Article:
Having just finished ‘Brother’, the first episode of ‘Star Trek: Discovery’s second season, I can confirm that my entire identity as a blog writer has been shattered.
I didn’t hate it.
This is a chaotic “first impressions” article as I pull my thoughts into coherence following a surprisingly enjoyable experience. I’m going to follow it up later in the week with a more cohesive look at what we’ve seen so far and where it fits within the show, as well as some of the “meta” problems that sit around it.
First, though, stray observations:
- “Sometimes it’s wise to keep our expectations low, Commander. That way we’re never disappointed.” – Now that’s just not fair. If the show’s going to make fun of itself, then all the joy of doing so is gone for me.
- Vulcan interior design! Brought to you by Ikea!
- At first I thought Sarek’s home looked horribly un-Vulcan. Then I realised “Duh! Of course it does! He’s the Vulcan ambassador to Earth, this’ll be in North America somewhere!” Then Amanda promises to take Michael to Earth, where she’s never been, and I groaned with frustration.
- Tilly has somehow forgotten every bit of character development she had in the last season and is now back to being disturbingly awkward and socially incapable.
- Airiam, still the ship’s third-highest ranked officer, doubles her line count TO DATE by speaking her name. And then triples it when talking about a power cable.
- Also, I can only assume that her first name is “Lieutenant Commander”, or she just ignored Pike when he asked them all to forget their ranks.
- Pike and the Enterprise crew got the new uniforms (although he still changes into the old DISCO-style ones at the end of the episode) but hasn’t Discovery literally just left Earth? And Enterprise has been on its mission? So, why didn’t Discovery’s crew get the uniforms before they left? How did Enterprise get them first? Ah, whatever.
- Detmer and Owosekun get lines! Multiple lines! They even talk to each other! Such progress! It is 2019.
- “Red thing! Where’s my damn red thing?” How did you become a captain exactly, Pike?
- The “interstellar asteroid” is travelling at “5000 km/s”. Voyager 2 is currently travelling at roughly 16 km/s. Which means… no, that actually checks out. Wait, did ‘Discovery’ just get a science measurement roughly correct?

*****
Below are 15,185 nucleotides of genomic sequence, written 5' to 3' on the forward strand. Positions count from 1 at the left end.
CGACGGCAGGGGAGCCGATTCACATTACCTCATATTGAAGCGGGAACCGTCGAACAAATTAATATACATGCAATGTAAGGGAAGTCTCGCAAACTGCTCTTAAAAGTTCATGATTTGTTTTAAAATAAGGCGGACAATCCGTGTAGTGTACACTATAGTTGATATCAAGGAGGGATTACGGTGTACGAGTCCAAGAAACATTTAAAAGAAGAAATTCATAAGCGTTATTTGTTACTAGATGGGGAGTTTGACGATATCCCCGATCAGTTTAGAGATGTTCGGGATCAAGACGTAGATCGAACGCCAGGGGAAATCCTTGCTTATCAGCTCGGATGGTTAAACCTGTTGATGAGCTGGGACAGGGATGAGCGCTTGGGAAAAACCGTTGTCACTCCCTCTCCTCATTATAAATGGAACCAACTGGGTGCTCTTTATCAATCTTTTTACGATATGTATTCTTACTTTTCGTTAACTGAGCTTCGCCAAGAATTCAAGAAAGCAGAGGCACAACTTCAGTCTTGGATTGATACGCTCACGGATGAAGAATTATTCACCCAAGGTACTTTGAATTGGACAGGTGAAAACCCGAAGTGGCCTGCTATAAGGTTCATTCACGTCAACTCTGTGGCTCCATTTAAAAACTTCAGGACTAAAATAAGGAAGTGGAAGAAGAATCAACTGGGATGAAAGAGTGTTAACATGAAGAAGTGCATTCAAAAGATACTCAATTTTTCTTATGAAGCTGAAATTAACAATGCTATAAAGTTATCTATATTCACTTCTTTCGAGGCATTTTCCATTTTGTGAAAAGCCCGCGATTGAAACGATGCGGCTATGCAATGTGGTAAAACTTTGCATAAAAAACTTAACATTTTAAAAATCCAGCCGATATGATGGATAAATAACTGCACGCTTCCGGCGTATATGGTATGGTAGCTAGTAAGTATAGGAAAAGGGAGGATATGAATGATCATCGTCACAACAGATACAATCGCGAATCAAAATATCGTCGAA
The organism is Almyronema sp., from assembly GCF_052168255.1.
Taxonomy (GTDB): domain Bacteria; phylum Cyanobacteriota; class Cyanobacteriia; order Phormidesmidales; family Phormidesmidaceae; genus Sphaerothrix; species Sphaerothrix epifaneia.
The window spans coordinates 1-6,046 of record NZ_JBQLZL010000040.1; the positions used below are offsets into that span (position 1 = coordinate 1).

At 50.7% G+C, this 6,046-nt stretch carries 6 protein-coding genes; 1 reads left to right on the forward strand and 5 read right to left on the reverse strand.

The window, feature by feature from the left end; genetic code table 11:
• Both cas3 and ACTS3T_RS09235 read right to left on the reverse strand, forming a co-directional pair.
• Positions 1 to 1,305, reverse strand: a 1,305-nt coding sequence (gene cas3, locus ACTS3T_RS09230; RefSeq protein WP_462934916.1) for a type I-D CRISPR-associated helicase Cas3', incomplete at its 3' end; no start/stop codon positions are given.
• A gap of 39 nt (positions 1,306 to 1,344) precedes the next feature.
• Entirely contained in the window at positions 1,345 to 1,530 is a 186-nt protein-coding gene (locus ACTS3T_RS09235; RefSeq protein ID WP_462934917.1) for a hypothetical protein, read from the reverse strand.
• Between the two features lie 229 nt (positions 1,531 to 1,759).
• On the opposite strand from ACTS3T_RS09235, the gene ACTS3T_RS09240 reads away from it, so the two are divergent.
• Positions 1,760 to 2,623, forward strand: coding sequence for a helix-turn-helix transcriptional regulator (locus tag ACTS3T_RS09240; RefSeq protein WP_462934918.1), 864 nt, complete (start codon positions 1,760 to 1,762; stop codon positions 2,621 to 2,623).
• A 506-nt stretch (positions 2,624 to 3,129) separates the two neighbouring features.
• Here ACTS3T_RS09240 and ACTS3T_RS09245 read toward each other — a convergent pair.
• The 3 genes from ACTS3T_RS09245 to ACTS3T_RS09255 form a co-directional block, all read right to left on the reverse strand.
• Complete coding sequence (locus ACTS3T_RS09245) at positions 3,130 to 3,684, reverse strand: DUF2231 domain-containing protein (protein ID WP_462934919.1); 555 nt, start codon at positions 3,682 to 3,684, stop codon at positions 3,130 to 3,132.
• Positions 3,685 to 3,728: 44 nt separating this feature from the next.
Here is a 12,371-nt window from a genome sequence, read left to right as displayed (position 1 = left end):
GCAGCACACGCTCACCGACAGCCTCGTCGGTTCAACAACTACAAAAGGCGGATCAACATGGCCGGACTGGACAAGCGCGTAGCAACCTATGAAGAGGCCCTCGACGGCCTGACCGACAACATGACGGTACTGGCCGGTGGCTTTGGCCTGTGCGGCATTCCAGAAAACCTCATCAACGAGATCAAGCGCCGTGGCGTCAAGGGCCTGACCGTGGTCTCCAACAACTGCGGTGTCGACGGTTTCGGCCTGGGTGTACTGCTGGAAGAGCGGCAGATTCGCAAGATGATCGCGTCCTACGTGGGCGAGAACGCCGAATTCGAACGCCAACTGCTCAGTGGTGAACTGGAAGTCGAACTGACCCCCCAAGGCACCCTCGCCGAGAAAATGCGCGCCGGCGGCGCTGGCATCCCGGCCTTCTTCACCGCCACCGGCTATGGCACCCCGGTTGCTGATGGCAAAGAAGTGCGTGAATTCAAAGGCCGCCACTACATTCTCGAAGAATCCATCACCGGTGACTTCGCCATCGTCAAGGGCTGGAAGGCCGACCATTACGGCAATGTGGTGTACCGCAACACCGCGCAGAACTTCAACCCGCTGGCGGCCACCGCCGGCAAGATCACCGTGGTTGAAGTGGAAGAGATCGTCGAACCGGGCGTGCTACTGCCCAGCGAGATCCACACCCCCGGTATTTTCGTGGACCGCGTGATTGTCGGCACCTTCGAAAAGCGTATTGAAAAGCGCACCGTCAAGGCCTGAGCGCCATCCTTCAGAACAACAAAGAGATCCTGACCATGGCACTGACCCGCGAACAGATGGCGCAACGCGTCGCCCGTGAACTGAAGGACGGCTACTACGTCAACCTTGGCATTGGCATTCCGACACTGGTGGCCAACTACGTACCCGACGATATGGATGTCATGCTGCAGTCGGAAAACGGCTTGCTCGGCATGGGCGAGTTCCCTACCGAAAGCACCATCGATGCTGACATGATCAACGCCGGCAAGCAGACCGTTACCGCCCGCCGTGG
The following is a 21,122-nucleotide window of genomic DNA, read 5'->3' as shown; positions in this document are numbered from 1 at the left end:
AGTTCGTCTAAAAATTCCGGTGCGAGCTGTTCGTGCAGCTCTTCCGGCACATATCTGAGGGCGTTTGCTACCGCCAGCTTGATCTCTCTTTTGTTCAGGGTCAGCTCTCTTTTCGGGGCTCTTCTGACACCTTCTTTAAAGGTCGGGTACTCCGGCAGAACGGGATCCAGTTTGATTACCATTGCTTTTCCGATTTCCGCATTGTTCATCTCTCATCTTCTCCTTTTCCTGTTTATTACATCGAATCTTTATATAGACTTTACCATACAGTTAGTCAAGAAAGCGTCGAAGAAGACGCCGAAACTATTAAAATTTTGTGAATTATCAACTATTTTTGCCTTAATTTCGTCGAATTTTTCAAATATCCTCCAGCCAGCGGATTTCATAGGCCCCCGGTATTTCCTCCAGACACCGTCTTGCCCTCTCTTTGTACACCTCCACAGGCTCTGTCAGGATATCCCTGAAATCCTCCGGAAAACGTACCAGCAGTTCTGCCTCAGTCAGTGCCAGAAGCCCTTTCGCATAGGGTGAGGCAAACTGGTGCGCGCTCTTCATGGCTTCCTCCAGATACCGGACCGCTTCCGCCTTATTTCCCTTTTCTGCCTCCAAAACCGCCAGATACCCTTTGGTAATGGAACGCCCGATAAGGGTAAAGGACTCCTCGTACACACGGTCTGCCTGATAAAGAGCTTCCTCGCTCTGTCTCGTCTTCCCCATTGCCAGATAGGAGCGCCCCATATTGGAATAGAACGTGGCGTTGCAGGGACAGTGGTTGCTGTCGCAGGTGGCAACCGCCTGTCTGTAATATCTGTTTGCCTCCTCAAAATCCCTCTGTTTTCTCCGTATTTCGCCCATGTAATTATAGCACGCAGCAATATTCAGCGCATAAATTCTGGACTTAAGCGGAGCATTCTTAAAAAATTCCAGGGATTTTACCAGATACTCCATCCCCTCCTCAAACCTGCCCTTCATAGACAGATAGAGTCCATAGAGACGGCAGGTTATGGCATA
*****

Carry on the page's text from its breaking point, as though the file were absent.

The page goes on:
- One of Discovery’s design features is apparently “telescopic cameras,” and the line delivery implies that this is a non-standard feature. That’s right! Starfleet’s most advanced ship has reached an equivalent technology level to 1960’s paparazzi!
- They then have to get Saru to look at the crashed ship’s registry with his superior eyes because this is ‘Discovery’ and all prior information is rendered null and void as soon as we cut to the next shot.
- Which… he’s looking at an electronically-enhanced image on the viewscreen anyway, so… what, do his eyes multiply the pixels on a viewscreen? Guy could’ve been a champion professional gamer in that case.
- “Really? Are you surprised?” asks Saru, as a bridge officer looks at his extruding threat ganglia. Well, yes, actually, Saru, your bloody threat ganglia never shot off all those other times you were about to die in Season One, so, yes, I am pretty fucking surprised.
- Also, Saru briefly transmorphs into C-3PO for some “The odds of surviving…” banter.
- I adore Commander Reno and I would like to have her babies – and she seems to have the capability to make that happen biologically. She had better be a recurring character or I may have to take drastic action.
- Michael’s helmet-hair is adorable.
- And, I know I’m trash, but I still really miss her lovely fringe (or “bangs”) from ‘The Vulcan Hello’. That was such a nice hairstyle on her.
- Apparently, the first couple of episodes of this season blew more than half the budget for the entire season, and with Burnham’s desperate escape from the exploding wreckage, I can see how. Jesus, that was an extravagant scene.
- There’s problem-solving! And obstacles to overcome! What is this, a Star Trek show all of a sudden?
- Poor old Enterprise, busted up and being towed home. Farewell, sweet princess, we shall see you at some plot-convenient point later, I can only assume.
- There were NO LONG, POINTLESS FIGHT SCENES. Hell, there wasn’t even any shooting! It’s almost as though compelling science fiction doesn’t need people stabbing each other to be good.
- Spock’s quarters aboard the Enterprise have some lovely little nods to the old sets of ‘The Original Series’. Those brass circle-pattern screens particularly.
Right, that’s enough bullet points. Let’s get down to business.
What’s Going On?
So, despite the Enterprise flying up to Discovery at the end of last season under its own power and with all its lights on, in the time it takes Tilly to be a bumbling dickhead apparently Enterprise shuts down completely. Almost as though the writers had no idea what they were doing last season and just jammed the Enterprise in at the end for a fanservicey cliffhanger.
But that’s okay, because Pike says the Enterprise was sent here to take command of Discovery. Even though the Enterprise’s systems were down so completely that they could barely transmit their registry number, they nonetheless conversed with Starfleet Command, located on Earth, from where Discovery had moments earlier departed, and got orders to intercept Discovery on her way to Vulcan, despite all her systems going completely offline with no explanation at some random point, and, with her systems still offline, flew up to Discovery, broadcasting a Priority One distress call, but then died completely, but they still picked up the colourful new uniforms along the way, and then…